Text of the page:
1. What is the Windows Credential Manager?
Windows Vista onwards has shipped with an built-in utility called the Windows Credential Manager. This is a central point from which you can manage different kinds of credentials used by the Windows system.
2. Managing credentials Using the Windows Credential Manager
You can interact with the Windows Credential Manager in two ways - through the GUI, or through the CLI. We will now look at some of the more common operations you will need to perform to use Moonshot, and explain how to do them both ways.
2.1. Loading the Credential Manager
- The simplest way to load the Credential Manager is to click Start, then in the search bar type "cred". "Credential Manager" should be one of the search results in the Control Panel section.
- Simply click on "Credential Manager" to load it. Assuming your credential vault is currently unpopulated, you would see a screen that lists your stored credentials for automatic login, including Windows credentials, certificate-based credentials, Generic credentials, and possibly other. (Example screenshot below; the look and feel might differ depending on the version of Windows you're using - this is from Windows 7).
2.2. Adding credentials for a particular service
2.2.1. Using the GUI
- In Credential Manager, click on the "Add a Windows Credential" link.
- In the dialogue that appears are the following fields to fill out:
- Internet or network address: this is the FQDN of the service you are trying to authenticate to using Moonshot (e.g., an Exchange Server located at moonshot-exch.insrv.cf.uk)
- User name: this should be your username, scoped with a realm - e.g. firstname.lastname@example.org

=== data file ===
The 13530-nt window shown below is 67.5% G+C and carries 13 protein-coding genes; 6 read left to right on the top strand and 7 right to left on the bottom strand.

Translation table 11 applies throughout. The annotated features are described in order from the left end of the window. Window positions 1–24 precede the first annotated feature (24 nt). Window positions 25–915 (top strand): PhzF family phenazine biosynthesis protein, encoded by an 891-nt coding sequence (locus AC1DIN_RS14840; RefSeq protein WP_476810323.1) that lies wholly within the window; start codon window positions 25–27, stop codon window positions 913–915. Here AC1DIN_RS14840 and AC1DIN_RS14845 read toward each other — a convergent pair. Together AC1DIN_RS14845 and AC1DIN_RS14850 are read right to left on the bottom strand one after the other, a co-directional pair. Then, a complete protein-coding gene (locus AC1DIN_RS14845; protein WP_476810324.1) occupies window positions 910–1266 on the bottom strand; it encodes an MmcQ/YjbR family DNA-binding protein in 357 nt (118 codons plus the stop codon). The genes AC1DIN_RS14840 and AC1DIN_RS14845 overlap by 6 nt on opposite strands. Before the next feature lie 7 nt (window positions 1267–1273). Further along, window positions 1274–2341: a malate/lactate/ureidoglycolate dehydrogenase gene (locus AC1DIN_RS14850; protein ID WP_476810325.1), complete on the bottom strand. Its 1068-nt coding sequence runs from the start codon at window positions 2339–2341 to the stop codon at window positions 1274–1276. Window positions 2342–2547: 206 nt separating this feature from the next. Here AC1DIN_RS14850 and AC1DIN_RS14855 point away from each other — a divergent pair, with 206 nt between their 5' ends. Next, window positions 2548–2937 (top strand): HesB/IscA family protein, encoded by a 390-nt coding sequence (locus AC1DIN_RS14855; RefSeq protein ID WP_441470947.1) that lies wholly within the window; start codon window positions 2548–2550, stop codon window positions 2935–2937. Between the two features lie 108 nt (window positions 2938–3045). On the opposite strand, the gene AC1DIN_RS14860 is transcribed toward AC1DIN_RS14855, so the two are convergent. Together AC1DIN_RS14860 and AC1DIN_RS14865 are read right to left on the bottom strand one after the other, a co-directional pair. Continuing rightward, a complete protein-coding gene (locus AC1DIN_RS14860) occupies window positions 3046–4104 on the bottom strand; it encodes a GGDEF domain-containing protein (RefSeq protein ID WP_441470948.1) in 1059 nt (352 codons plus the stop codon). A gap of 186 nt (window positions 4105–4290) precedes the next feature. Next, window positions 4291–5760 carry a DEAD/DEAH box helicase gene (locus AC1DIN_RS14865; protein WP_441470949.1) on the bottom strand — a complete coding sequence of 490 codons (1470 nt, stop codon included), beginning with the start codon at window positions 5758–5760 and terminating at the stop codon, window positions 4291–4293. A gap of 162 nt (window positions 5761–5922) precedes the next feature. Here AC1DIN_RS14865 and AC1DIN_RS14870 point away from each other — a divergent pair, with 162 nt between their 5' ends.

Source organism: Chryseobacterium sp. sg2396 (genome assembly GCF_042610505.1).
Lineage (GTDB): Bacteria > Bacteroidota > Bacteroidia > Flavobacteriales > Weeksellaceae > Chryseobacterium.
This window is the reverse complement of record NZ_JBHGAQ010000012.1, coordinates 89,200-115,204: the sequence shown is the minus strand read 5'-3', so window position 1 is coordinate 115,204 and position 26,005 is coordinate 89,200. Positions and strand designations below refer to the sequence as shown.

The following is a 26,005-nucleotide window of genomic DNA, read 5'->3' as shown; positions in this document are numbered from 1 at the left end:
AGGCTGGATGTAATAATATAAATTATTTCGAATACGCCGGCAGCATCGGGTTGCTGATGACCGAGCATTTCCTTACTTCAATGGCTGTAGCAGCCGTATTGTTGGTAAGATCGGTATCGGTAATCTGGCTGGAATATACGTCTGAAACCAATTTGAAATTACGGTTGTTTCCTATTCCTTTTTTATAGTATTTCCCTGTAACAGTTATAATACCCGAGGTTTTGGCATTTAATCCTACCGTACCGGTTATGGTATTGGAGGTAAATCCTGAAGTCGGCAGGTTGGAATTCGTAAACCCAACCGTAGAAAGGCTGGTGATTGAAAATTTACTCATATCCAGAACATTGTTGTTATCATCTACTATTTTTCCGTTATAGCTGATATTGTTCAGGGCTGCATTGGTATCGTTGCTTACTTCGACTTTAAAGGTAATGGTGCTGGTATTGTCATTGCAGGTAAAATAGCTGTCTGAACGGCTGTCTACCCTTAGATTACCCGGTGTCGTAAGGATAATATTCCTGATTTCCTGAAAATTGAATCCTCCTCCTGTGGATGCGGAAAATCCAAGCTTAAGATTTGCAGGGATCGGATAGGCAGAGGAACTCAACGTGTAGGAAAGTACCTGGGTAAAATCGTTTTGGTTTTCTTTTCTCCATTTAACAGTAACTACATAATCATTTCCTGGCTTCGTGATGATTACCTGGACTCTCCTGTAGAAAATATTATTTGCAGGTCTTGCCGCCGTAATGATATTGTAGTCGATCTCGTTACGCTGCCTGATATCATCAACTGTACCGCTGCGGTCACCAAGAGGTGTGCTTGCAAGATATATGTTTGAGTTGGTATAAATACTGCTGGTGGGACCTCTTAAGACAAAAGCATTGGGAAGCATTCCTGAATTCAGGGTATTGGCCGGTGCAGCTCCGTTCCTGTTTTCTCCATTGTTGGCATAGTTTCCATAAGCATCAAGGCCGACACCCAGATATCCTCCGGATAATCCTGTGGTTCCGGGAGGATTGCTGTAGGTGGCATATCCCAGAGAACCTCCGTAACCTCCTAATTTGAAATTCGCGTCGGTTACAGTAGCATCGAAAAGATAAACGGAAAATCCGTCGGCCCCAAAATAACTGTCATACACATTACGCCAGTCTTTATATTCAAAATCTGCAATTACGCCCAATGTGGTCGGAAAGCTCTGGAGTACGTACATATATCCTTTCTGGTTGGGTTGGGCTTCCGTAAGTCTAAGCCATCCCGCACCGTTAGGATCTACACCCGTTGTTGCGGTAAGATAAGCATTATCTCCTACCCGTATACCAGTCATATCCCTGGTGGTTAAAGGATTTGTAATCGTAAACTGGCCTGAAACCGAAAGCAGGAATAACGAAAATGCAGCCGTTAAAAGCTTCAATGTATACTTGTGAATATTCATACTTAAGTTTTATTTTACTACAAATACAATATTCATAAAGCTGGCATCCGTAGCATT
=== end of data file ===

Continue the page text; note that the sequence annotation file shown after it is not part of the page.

- Password: the password associated with that username@realm.
- Fill these out and click "OK". The new credential should now show up in the list.
2.2.2. Using the CLI
Open a command prompt and type:
2.3. Modifying credentials
You may wish to change the credentials you use with a particular service if you wish to log in with a different username/password combination, or if the password associated with the account you are using has changed.
220.127.116.11. Using the GUI
- In the main Credential Manager interface, locate the credential you wish to modify by reference to its service name. To the right of the name, click on the icon and you should see the detail of the credential. At the bottom, click on the "edit" link. A dialogue should now appear allowing you to change the username or password to use for that service.
- Make the necessary changes and click on "save".
2.3.2. Using the CLI
You cannot directly edit a credential through the CLI; instead delete the existing instance and add the modified version as a new credential.
2.4. Removing credentials for a particular service
2.4.1. Using the GUI
- In the main Credential Manger interface, locate the credential you wish to remove by reference to its service name. To the right of the name, click on the icon and you should see the detail of the credential. At the bottom, click on the "remove from vault" link.
- A confirmation dialogue will appear. If you are sure, then click on "yes".
2.4.2. Using the CLI
Open a command prompt and type:
- This will remove the entry in the Credential Manager that corresponds the service identified in the command.
3. Further Information
A good starting point for finding out further information about the Windows Credential Manager is Microsoft's documentation.